MIGS Minus One: What’s Next?
With Alcon’s voluntary withdrawal in late August of the CyPass MicroStent due to safety concerns, many have been wondering how the rest of the class in the micro-invasive glaucoma surgery (MIGS) space will fare. Alcon is, after all, a major player and when it advises surgeons to “immediately cease further implantation” and return unused devices, the market takes notice.
Glaukos Corp., for one, seemed to benefit the most from the news. The week the news broke, Glaukos was trading between $43 and $44/share. Once the CyPass news hit, though, Glaukos stock jumped to $66.43/share, and has settled to between $60 and $64/share. Glaukos markets the iStent, and recently had its iStent Inject (its next-generation device) approved by the Food and Drug Administration.
Novartis, Alcon’s parent company, was relatively unphased by the news, as shares fell less than 1% (from $83.82/share at the beginning of the week to $83.02/share by the end of the week).
Alcon’s decision and corresponding recommendation is based on an analysis of five-year post-surgery data from the COMPASS-XT long-term safety study that showed statistically significant endothelial cell loss (ECL) in the CyPass/cataract surgery group compared with the group that underwent cataract surgery alone. (As an aside, parent company Novartis notes the CyPass withdrawal has not affected plans to spin Alcon off next year).
Glaucoma Specialists’ Reaction
The news surprised some glaucoma specialists as well. Iqbal (Ike) K. Ahmed, MD, FRCSC, assistant professor at the University of Toronto, tells Eye on Innovation that in his 12-year history with the device from the “early development to the early implantations to investigations and then using it in the commercial sense,” he had not seen the types of ECL that caused the withdrawal in the first place, although he “fully supports” Alcon’s decision.
As for the overall MIGS category, Dr. Ahmed says it’s a “kick to the gut. It’s a little bit unnerving both for existing patients and surgeons.”
Placement and location of the device in terms of proximity to the cornea may have had a role in the cell loss data, Dr. Ahmed notes. The CyPass is placed in the suprachoroidal space, whereas the iStent and Hydrus are placed in the trabecular meshwork; Allergan’s XEN is a translimbal implant that targets the subconjunctival space.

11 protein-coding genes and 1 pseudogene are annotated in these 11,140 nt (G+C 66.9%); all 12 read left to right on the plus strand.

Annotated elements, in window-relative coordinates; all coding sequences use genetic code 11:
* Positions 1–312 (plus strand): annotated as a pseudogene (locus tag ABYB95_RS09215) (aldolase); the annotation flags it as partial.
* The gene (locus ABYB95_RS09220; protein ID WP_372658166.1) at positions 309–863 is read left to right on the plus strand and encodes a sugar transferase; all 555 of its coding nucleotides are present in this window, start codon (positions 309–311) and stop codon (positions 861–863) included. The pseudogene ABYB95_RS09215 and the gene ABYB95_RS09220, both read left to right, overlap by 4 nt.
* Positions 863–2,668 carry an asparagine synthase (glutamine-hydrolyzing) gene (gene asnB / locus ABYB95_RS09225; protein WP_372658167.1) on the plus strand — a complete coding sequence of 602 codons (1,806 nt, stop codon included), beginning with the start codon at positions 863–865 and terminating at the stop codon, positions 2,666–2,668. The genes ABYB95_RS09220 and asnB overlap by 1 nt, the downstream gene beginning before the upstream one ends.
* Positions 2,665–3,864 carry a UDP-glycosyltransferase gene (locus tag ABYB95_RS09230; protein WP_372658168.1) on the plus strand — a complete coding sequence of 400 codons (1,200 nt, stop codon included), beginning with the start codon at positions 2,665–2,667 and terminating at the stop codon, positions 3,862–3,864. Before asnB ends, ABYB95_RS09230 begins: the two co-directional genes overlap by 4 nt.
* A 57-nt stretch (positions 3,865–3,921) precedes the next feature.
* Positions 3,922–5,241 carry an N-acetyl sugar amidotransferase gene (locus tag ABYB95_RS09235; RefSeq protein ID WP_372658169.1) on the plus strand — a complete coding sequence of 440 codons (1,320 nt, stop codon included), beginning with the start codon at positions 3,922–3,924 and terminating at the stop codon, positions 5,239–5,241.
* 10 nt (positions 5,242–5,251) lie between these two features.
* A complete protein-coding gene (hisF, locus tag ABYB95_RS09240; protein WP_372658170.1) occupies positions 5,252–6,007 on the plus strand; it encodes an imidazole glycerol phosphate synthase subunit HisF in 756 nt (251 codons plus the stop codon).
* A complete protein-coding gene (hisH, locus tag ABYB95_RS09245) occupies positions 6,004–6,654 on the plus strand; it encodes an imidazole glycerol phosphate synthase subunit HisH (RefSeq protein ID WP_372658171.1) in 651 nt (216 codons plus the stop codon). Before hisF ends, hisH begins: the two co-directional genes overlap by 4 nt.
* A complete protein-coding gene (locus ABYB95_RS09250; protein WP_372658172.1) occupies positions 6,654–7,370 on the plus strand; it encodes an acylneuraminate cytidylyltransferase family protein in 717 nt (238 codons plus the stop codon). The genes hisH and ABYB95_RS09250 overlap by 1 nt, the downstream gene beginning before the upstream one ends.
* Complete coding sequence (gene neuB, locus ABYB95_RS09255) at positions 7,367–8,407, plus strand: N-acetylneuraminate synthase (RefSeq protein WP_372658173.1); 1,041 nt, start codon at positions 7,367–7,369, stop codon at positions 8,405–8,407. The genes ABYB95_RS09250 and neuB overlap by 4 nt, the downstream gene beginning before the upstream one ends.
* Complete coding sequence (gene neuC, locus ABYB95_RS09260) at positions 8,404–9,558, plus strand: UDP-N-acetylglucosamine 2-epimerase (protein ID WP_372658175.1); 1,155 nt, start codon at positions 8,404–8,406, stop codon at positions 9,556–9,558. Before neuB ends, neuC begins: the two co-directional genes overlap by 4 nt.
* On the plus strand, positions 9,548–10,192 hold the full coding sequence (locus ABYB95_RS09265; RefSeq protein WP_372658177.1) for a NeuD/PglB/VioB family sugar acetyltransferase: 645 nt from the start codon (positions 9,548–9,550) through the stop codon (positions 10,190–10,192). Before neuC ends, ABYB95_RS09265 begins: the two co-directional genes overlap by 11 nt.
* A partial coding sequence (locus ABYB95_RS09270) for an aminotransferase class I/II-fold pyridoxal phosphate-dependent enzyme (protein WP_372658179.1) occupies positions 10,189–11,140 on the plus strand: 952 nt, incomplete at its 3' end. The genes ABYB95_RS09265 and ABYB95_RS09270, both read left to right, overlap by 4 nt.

“Any device that’s placed near the cornea could have this kind of issue if placed too close. We’ve seen it with lens implants and tube shunts,” Dr. Ahmed explains. He remains optimistic that Alcon will re-assess the data, patient selection, and device placement and potentially re-introduce the device in the near future.
Getting Another Look?
There seems to be reason to believe Alcon might do exactly that.
In a press release immediately after the withdrawal, Stephen Lane, MD, Alcon’s chief medical officer, said, “Although we are removing the product from the market now out of an abundance of caution, we intend to partner with the FDA and other regulators to explore labeling changes that would support the re-introduction of the CyPass MicroStent in the future.”
Numerous surgeons and patients are now “quite concerned about the loss of an implant that actually has done quite well in most surgeons’ hands,” Dr. Ahmed said.
He was even more emphatic about the overall class of devices, saying it’s “not a class effect,” and noting different materials, placement, and designs make each of the MIGS devices unique.
For instance, Glaukos’ iStent – which is placed in Schlemm’s canal – passed the five-year follow-up in 2012 and has been implanted more than 400,000 times without any cause for concern about ECL. Analysts believe any issues with ECL loss from devices placed into the trabecular meshwork do not exist, citing the FDA’s approval of both the iStent Inject and the Hydrus in the past few months.
For questions about this article, please contact Michelle Dalton at firstname.lastname@example.org.
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